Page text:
Thursday, August 17, 2023

Steve Lieber's Portfolio Review


This advice is making the rounds of cartooning circles. Steve Lieber is a successful graphic novelist and comic book artist, mostly superheroes but also other genres. I'm sharing because I think it packs a lot of wisdom in one tight package and I don't disagree with any of it. 

A great deal of comics craft is similar to filmmaking, and I find it interesting that the art forms developed on parallel tracks at about the same time (origin in the late 19th century, explosion of artistic innovation in the 1920s and '30s, etc.). We pull from the same toolbox.

For example, the "180-degree rule" says that you draw a line through the scene or the characters, and the artist's point of view--the "camera," if you will--always stays on one side of that line to avoid radical changes of perspective that confuse the reader/viewer. 

Lieber's tips about composition, establishing shot (a wide view that shows the reader where they are and who's in the scene), and depth of field also apply to filmmaking. Making a comic is very similar to directing a movie, and a young cartoonist could learn a lot from a film studies course. 

The tip I would emphasize, and the one I always encourage young artists to do myself, is Number 6: Draw from Life. Cartoonists simplify and stylize, it's what we do, but that simplification and stylization should still be rooted in reality. My main complaint about the manga-flavored stylization I see MANY young cartoonists adopt is less about the style itself, which I have no real beef with, than the fact that they're drawing someone else's version of a car or a cat or a face, not their own. Sit down and draw a cat from life as accurately as you can, then simplify it and polish it until you can't possibly draw the cat with fewer lines, and that's a cartoon cat in YOUR style that I bet won't look like anyone else's.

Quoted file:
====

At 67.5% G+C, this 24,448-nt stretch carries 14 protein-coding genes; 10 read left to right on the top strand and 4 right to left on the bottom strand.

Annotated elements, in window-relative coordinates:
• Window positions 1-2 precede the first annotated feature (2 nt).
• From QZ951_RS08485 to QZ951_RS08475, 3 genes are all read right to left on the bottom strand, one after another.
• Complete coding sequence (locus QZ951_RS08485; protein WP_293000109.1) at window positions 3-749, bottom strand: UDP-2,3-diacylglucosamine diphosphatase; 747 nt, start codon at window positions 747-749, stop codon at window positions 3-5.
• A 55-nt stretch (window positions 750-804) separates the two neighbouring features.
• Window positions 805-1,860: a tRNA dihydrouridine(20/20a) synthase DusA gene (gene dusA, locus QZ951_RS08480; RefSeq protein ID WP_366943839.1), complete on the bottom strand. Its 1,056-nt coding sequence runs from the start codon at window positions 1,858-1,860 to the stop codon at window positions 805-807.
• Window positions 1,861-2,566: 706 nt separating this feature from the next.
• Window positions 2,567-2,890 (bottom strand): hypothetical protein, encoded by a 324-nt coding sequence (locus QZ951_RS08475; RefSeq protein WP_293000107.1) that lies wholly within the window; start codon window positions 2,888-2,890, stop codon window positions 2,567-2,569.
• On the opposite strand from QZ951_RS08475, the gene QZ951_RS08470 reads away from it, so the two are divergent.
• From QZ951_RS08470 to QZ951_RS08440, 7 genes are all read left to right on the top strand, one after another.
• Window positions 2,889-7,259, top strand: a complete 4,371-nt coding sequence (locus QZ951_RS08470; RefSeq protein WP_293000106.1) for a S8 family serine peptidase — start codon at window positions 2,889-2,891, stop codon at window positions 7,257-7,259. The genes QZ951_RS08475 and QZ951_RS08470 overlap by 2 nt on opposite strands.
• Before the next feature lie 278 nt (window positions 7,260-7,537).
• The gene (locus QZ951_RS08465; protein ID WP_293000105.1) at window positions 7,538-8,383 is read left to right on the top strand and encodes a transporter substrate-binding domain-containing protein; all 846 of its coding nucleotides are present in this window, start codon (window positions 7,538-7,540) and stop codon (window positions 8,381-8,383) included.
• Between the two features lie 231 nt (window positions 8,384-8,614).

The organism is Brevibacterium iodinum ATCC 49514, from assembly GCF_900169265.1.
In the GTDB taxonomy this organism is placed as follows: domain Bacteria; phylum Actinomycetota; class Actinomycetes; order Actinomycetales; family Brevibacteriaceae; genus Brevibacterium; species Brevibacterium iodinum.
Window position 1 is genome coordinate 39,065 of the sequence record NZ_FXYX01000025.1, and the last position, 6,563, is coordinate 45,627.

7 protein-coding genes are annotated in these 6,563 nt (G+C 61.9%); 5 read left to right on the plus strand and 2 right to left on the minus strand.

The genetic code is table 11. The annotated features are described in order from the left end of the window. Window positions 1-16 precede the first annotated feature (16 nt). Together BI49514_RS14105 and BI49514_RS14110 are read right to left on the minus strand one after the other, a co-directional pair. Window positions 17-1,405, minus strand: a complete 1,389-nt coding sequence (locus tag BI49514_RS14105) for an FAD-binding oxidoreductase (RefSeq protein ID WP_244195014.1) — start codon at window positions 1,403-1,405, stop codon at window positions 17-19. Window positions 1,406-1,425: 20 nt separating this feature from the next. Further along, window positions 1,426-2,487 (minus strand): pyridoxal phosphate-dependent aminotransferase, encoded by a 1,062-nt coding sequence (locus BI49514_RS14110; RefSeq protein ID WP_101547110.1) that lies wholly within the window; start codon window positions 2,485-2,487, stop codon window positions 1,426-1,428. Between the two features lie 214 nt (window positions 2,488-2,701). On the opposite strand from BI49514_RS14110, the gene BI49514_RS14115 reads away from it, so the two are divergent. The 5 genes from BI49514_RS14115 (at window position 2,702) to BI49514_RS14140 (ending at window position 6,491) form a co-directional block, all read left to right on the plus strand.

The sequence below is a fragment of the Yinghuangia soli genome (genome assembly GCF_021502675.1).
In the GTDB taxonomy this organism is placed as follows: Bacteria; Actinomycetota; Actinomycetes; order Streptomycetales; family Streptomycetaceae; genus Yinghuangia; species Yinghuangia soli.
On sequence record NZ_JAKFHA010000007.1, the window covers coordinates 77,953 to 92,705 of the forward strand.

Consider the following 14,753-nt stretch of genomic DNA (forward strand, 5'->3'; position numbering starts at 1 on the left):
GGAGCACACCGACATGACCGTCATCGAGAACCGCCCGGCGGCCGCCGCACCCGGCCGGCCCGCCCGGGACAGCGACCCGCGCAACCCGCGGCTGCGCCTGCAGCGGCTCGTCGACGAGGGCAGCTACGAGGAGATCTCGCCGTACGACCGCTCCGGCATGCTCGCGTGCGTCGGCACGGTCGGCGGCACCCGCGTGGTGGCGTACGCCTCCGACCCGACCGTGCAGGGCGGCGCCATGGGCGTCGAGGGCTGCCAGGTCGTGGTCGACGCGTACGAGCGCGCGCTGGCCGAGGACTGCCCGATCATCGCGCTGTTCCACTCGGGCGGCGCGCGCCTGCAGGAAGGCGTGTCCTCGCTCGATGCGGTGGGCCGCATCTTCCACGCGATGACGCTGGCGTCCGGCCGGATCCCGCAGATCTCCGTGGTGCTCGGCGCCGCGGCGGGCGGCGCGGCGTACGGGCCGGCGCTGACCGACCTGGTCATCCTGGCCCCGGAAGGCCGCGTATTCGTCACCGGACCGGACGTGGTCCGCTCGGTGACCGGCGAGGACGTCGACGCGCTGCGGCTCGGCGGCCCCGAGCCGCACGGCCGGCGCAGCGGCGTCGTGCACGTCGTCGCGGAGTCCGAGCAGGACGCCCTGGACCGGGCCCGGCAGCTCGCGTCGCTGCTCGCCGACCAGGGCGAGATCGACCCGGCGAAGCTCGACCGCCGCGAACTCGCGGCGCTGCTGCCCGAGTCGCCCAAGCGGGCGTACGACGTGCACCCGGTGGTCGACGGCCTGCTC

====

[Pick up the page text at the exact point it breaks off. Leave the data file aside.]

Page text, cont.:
Number 11 is important. Whenever a drawing isn't working for me, and I just can't figure out how to arrange the characters and background, often it's because I haven't defined where they are in space. Establish a horizon line, draw a grid if you have to, and everything usually falls into place.

Number 12 I would amend to advise cartoonists to place the lettering first. Then you don't have to worry about leaving enough room for the words, you're drawing the art around them. Text pulls the reader's eye through the page, it guides them and sets the pace. If a reader gets lost, very often it's because you've placed the text wrong (the other big reason readers get lost is because you've laid out the panels wrong). 

Making comics involves a surprising depth of craft that, when it works, should be invisible. Almost everybody learns by doing it wrong. I still do it wrong, just less than I used to.

No comments: